public void performATask(int val)  {      print("entering performATask()");      taskID = val;      print("performATask() variable taskID " + taskID);      try      {          Thread.sleep(4000);      }catch (InterruptedException x){}      print("performATask() woke up taskID " + taskID);      print( "leaving performATask()");  } 

The problem is that when threadA wakes up, he will think that the taskID is 7 even though this value was set by another thread. The correct behavior is to have each thread process the value it passed in.

 threadA: entering performATask()  threadA: performATask() variable taskID 3  threadB: entering performATask()  threadB: performATask() variable taskID 7  threadA: performATask() woke up taskID 7  threadA: leaving performATask()  threadB: performATask() woke up taskID 7  threadB: leaving performATask() 

We can get that value by adding a modifier to the performATask() method. This improved version is shown here in Listing 18.8.

Listing 18.8 The TestSynchronized.java File
 /*   * TestSynchronized.java   *   * Created on September 26, 2002, 11:11 AM   */  package ch18;  /**   *   * @author  Stephen Potts   */  public class TestSynchronized  {     int taskID;      /** Creates a new instance of TestSynchronized */      public TestSynchronized()      {      }      public synchronized void performATask(int val)      {          print("entering performATask()");          taskID = val;          print("performATask() variable taskID " + taskID);          try           {              Thread.sleep(4000);          }catch (InterruptedException x){}          print("performATask() woke up taskID " + taskID);          print( "leaving performATask()");      }      public static void print(String msg)      {          String threadName = Thread.currentThread().getName();          System.out.println(threadName + ": " + msg);      }      public static void main(String[] args)      {          final TestSynchronized tus = new TestSynchronized();          Runnable runA = new Runnable()          {              public void run()              {                  tus.performATask(3);              }          };          Thread ta = new Thread(runA, "threadA");          ta.start();          try          {              Thread.sleep(2000);          }catch (InterruptedException ie){}          Runnable runB = new Runnable()          {              public void run()              {                  tus.performATask(7);               }          };          Thread tb = new Thread(runB, "threadB");          tb.start();      }  }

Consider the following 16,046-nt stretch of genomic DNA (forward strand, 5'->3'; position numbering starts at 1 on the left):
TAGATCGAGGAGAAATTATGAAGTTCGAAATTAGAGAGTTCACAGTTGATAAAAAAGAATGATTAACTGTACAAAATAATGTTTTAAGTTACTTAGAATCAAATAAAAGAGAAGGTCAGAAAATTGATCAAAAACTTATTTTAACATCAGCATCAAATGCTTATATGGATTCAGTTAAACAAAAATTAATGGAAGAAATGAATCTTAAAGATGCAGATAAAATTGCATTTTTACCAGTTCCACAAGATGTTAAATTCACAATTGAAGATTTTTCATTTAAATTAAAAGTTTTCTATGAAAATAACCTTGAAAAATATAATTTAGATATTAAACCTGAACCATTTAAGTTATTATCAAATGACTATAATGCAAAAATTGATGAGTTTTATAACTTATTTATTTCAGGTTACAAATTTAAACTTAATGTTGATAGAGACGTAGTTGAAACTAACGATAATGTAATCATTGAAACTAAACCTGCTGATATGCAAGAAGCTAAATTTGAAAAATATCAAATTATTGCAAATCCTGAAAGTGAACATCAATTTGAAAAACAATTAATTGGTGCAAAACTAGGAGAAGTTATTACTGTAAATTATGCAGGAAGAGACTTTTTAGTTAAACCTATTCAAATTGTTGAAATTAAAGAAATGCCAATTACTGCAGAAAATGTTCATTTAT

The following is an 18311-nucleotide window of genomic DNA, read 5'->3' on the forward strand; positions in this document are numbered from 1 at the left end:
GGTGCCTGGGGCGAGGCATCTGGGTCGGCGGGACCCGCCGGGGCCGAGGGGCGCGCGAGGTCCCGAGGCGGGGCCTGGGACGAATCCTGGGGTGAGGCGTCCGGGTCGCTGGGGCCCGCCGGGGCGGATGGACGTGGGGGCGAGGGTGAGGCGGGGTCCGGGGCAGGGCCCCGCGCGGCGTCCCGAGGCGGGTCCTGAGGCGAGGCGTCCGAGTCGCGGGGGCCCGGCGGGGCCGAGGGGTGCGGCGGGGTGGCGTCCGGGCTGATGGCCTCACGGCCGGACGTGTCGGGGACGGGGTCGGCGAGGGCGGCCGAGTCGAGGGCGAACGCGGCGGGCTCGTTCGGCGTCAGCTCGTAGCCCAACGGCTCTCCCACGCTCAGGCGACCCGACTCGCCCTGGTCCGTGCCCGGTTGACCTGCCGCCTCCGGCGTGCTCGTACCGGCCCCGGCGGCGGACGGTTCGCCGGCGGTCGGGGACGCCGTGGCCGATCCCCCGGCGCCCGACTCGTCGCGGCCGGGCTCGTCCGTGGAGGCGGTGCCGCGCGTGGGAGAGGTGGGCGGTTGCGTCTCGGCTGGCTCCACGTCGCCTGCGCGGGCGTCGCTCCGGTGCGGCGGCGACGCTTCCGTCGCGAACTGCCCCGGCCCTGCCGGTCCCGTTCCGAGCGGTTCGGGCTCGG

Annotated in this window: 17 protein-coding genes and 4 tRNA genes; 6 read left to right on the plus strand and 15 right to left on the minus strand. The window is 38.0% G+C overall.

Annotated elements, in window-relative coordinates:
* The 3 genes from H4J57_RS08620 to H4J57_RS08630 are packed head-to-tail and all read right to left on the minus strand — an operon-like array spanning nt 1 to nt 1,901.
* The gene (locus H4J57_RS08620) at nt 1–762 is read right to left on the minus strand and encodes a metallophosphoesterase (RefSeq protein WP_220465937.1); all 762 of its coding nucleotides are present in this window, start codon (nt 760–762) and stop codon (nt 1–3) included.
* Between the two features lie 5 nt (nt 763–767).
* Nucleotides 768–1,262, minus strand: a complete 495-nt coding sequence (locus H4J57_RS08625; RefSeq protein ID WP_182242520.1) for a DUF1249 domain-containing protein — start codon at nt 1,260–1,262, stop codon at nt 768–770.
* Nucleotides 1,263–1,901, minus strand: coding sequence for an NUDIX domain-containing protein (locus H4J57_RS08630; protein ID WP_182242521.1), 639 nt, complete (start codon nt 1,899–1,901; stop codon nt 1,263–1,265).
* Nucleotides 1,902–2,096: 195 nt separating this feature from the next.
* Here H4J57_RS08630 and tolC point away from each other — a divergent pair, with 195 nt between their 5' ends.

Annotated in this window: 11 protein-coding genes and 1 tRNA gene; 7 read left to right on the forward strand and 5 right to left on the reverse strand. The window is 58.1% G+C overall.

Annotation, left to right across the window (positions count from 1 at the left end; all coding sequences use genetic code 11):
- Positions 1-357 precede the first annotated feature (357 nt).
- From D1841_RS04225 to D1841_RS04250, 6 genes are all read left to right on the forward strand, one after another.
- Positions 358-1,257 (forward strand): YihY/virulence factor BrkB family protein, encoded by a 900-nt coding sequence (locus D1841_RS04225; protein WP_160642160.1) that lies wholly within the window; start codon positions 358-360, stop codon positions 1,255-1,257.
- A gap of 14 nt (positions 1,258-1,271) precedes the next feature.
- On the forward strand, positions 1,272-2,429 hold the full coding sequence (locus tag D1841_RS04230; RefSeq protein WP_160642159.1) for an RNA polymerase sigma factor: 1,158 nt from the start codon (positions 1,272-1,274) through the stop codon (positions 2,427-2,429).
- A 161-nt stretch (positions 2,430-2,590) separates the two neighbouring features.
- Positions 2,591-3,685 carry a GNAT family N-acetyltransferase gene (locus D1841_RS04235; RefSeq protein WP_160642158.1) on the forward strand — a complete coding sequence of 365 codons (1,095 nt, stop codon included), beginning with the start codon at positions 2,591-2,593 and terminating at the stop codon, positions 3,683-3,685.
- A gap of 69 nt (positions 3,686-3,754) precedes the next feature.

The addition of the word synchronized to the declaration of the method causes each thread to have to obtain a lock on the object before proceeding to run the method.

 public synchronized void performATask(int val) 

The result of running the code with this change is remarkable.

 threadA: entering performATask()  threadA: performATask() variable taskID 3  threadA: performATask() woke up taskID 3  threadA: leaving performATask()  threadB: entering performATask()  threadB: performATask() variable taskID 7  threadB: performATask() woke up taskID 7  threadB: leaving performATask() 

Notice that the processing for threadA completes before the processing for threadB can even start. This is because when threadB attempted to get the exclusive lock, it failed. ThreadB went into a retry loop while threadA was completing its processing of this method. After threadA released the lock, threadB was free to proceed.


       
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    Java 2 Primer Plus
    Java 2 Primer Plus
    ISBN: 0672324156
    EAN: 2147483647
    Year: 2001
    Pages: 332